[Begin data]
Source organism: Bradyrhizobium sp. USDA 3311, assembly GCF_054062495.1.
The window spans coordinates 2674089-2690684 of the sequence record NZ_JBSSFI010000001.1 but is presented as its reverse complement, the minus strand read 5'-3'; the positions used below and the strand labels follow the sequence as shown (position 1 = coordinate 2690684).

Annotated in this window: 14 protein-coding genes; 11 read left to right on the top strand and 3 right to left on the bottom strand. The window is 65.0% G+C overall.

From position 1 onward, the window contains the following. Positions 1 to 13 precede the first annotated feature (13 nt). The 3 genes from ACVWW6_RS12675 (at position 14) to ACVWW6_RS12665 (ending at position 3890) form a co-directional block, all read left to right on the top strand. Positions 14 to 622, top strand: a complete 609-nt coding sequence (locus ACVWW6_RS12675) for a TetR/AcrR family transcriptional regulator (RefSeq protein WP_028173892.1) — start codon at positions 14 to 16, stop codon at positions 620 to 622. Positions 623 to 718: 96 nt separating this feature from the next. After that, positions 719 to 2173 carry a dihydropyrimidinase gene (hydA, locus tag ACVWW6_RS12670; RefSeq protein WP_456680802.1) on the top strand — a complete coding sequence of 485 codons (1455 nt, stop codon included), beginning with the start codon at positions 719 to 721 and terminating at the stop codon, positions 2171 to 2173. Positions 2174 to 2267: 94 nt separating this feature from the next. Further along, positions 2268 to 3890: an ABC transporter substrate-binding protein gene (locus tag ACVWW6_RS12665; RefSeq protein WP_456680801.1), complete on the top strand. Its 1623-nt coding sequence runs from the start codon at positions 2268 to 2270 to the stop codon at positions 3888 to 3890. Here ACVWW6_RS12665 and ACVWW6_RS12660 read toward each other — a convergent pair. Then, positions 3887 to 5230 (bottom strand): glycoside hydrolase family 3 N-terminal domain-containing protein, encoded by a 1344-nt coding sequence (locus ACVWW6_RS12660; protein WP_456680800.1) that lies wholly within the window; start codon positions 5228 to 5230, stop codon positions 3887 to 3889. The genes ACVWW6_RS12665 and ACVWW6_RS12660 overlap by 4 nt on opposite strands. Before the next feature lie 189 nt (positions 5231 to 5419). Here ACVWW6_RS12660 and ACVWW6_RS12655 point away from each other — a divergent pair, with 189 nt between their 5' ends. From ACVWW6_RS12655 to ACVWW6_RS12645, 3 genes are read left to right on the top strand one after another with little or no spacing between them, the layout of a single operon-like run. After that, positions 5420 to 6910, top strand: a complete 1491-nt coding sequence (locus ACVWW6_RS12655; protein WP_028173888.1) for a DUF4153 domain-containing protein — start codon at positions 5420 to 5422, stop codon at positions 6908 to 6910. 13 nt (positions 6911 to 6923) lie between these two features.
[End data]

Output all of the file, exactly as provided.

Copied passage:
Source organism: Bradyrhizobium sp. USDA 3311, assembly GCF_054062495.1.
The window spans coordinates 2674089-2690684 of the sequence record NZ_JBSSFI010000001.1 but is presented as its reverse complement, the minus strand read 5'-3'; the positions used below and the strand labels follow the sequence as shown (position 1 = coordinate 2690684).

Annotated in this window: 14 protein-coding genes; 11 read left to right on the top strand and 3 right to left on the bottom strand. The window is 65.0% G+C overall.

From position 1 onward, the window contains the following. Positions 1 to 13 precede the first annotated feature (13 nt). The 3 genes from ACVWW6_RS12675 (at position 14) to ACVWW6_RS12665 (ending at position 3890) form a co-directional block, all read left to right on the top strand. Positions 14 to 622, top strand: a complete 609-nt coding sequence (locus ACVWW6_RS12675) for a TetR/AcrR family transcriptional regulator (RefSeq protein WP_028173892.1) — start codon at positions 14 to 16, stop codon at positions 620 to 622. Positions 623 to 718: 96 nt separating this feature from the next. After that, positions 719 to 2173 carry a dihydropyrimidinase gene (hydA, locus tag ACVWW6_RS12670; RefSeq protein WP_456680802.1) on the top strand — a complete coding sequence of 485 codons (1455 nt, stop codon included), beginning with the start codon at positions 719 to 721 and terminating at the stop codon, positions 2171 to 2173. Positions 2174 to 2267: 94 nt separating this feature from the next. Further along, positions 2268 to 3890: an ABC transporter substrate-binding protein gene (locus tag ACVWW6_RS12665; RefSeq protein WP_456680801.1), complete on the top strand. Its 1623-nt coding sequence runs from the start codon at positions 2268 to 2270 to the stop codon at positions 3888 to 3890. Here ACVWW6_RS12665 and ACVWW6_RS12660 read toward each other — a convergent pair. Then, positions 3887 to 5230 (bottom strand): glycoside hydrolase family 3 N-terminal domain-containing protein, encoded by a 1344-nt coding sequence (locus ACVWW6_RS12660; protein WP_456680800.1) that lies wholly within the window; start codon positions 5228 to 5230, stop codon positions 3887 to 3889. The genes ACVWW6_RS12665 and ACVWW6_RS12660 overlap by 4 nt on opposite strands. Before the next feature lie 189 nt (positions 5231 to 5419). Here ACVWW6_RS12660 and ACVWW6_RS12655 point away from each other — a divergent pair, with 189 nt between their 5' ends. From ACVWW6_RS12655 to ACVWW6_RS12645, 3 genes are read left to right on the top strand one after another with little or no spacing between them, the layout of a single operon-like run. After that, positions 5420 to 6910, top strand: a complete 1491-nt coding sequence (locus ACVWW6_RS12655; protein WP_028173888.1) for a DUF4153 domain-containing protein — start codon at positions 5420 to 5422, stop codon at positions 6908 to 6910. 13 nt (positions 6911 to 6923) lie between these two features.